The obesity problem and general lack of fitness in the United States is now affecting the armed forces and the pool of available recruits that the military needs to draw on to maintain the force.
The Fayetteville Observer has looked at the growing issue of a lack of qualified recruits which is shrinking the available pool of recruits for the U.S. Army and how the military is attempting to address the problem from within.
The mission of the U.S. Army is to fight and win the nation’s wars.
To that end, soldiers at installations across the globe train each day. They jump from planes. Maneuver across vast training areas. Shoot artillery. Fly helicopters. And drive tanks.
But while soldiers remain largely focused on potential enemies abroad, there’s another fight underway within the ranks themselves.
Officials from U.S. Army Forces Command and U.S. Army Training and Doctrine Command said they are working to fundamentally change the culture of fitness within the Army. Their efforts will impact everyone from the nation’s newest recruits to its longest-serving soldiers.
Outside of the military, officials are tackling an even greater fitness challenge with what some have called a “looming national security crisis” caused by a lack of fitness in America’s youth.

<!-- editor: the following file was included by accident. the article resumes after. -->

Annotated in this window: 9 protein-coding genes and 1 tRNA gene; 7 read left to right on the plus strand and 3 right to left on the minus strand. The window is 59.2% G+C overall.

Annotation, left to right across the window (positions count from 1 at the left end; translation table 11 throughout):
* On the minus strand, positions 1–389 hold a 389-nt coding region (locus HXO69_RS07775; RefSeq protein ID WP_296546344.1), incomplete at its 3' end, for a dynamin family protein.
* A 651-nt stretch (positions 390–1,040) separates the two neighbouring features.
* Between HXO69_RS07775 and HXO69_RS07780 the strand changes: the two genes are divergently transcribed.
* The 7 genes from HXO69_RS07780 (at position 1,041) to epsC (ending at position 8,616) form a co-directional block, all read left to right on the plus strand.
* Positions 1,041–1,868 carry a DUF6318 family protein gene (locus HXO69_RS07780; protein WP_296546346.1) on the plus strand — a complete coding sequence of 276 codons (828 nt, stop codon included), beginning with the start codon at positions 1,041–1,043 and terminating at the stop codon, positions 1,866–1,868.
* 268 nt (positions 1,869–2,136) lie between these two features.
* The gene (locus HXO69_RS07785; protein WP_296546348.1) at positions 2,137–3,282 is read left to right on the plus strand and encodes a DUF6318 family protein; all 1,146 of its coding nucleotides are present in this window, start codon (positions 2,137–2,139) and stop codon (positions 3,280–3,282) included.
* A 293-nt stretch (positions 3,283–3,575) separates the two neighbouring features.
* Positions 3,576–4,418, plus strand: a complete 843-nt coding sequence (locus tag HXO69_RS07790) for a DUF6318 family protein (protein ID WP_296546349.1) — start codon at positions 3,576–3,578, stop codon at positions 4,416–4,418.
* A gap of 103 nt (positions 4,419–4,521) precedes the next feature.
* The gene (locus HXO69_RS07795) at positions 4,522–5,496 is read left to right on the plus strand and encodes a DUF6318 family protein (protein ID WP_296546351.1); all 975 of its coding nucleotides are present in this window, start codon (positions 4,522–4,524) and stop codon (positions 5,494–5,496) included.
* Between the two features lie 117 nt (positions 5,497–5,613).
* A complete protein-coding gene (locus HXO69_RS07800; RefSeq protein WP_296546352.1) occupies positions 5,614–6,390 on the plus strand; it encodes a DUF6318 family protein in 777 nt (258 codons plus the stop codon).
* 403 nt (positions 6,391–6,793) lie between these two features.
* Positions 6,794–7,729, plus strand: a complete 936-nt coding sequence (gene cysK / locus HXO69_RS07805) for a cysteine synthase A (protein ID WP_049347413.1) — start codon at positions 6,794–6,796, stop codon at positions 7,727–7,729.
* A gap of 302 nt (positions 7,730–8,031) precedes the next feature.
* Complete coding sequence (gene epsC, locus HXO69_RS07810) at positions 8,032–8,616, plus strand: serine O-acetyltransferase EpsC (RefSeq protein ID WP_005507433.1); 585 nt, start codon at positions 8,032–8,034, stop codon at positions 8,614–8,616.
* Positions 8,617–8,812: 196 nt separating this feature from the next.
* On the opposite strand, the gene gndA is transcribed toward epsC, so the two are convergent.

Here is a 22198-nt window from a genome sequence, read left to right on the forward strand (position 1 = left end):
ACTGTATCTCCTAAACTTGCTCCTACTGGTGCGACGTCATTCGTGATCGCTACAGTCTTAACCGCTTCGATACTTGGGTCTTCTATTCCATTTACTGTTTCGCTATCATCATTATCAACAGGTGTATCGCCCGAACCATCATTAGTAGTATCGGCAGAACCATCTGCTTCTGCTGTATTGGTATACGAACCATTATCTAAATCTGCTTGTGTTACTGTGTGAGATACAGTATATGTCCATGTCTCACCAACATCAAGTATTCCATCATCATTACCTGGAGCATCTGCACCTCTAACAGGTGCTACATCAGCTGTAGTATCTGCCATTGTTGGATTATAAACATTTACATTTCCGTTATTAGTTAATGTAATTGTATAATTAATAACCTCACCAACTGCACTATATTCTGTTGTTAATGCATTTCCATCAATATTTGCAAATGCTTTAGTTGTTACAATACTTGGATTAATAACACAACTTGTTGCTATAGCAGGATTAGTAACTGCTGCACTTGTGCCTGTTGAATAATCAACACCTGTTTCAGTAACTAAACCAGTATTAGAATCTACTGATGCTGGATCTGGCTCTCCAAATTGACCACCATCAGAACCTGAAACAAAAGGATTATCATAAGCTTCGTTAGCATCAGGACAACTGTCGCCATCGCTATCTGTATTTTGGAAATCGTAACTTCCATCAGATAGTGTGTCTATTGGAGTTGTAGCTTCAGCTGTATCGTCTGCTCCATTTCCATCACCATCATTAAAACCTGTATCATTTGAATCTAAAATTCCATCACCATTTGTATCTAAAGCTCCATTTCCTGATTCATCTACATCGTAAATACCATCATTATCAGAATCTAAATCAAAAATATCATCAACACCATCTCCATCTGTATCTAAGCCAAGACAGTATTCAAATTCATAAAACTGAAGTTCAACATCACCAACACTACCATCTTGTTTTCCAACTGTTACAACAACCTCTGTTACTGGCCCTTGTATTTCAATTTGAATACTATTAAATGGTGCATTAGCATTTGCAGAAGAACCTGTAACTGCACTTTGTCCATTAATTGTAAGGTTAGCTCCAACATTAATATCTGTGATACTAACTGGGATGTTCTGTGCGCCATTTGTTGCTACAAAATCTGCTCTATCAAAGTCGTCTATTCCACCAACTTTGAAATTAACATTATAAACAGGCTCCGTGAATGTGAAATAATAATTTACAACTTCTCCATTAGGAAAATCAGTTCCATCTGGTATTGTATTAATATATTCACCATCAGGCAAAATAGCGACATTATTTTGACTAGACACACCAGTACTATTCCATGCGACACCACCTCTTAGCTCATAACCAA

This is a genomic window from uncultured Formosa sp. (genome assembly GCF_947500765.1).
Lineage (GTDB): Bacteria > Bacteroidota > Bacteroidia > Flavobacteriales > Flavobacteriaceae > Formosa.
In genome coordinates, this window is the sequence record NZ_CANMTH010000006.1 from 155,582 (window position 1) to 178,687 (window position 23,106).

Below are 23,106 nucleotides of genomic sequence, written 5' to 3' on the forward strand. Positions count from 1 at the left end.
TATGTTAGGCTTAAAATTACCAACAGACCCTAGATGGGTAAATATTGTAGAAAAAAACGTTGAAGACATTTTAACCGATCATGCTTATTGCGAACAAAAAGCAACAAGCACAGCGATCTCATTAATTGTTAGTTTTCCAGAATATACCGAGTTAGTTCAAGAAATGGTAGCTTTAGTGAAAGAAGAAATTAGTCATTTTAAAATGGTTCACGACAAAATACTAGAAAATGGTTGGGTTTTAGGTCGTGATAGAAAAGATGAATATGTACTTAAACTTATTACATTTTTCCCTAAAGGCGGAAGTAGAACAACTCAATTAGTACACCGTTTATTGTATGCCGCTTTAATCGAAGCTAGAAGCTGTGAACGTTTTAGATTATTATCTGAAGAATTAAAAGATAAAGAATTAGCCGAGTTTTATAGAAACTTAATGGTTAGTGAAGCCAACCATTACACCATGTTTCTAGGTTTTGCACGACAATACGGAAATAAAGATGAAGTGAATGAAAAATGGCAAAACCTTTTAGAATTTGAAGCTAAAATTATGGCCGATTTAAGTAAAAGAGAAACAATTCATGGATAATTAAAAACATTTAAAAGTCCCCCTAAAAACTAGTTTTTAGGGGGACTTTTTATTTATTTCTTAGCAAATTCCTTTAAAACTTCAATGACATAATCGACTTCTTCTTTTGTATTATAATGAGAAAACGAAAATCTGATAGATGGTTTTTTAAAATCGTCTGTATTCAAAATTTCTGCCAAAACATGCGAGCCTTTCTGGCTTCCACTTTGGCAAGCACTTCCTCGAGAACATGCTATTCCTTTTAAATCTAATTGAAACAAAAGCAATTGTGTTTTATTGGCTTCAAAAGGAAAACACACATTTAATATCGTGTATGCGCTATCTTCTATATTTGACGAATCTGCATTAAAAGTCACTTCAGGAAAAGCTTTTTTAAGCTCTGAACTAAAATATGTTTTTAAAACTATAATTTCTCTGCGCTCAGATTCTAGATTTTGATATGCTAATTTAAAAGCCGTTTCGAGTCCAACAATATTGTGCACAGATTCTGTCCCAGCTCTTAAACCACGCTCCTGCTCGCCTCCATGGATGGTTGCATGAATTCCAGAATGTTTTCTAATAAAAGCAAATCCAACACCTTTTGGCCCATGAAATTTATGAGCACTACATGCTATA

More than 100,000 soldiers are unable to deploy, officials said. For a large percentage of those soldiers, it is due to injuries sustained during training.
And those soldiers are becoming harder to replace. An improving unemployment rate means fewer potential recruits are turning to the Armed Forces among a population that is already largely unfit to serve.
A recent Heritage Foundation report found that, according to 2017 Pentagon data, “71 percent of young Americans between 17 and 24 are ineligible to serve in the United States military.” Nearly one-third of those young Americans are too overweight for military service.
“Put another way: Over 24 million of the 34 million people of that age group cannot join the armed forces — even if they wanted to,” said retired Lt. Gen. Thomas Spoehr and Bridget Handy, who authored the report, “The Looming National Security Crisis: Young Americans Unable to Serve in the Military.”
The OPAT (Occupational Physical Assessment) allows recruits a glimpse of what they’ll need to function in the military and gives them the needed push to begin physical training for the military before they arrive for basic training.
Since its inception, the Army has lost 1400 fewer recruits to attrition in basic training.
To read the entire article from the Fayetteville Observer, click here:
If you enjoyed this article, please consider supporting our Veteran Editorial by becoming a SOFREP subscriber. Click here to get 3 months of full ad-free access for only $1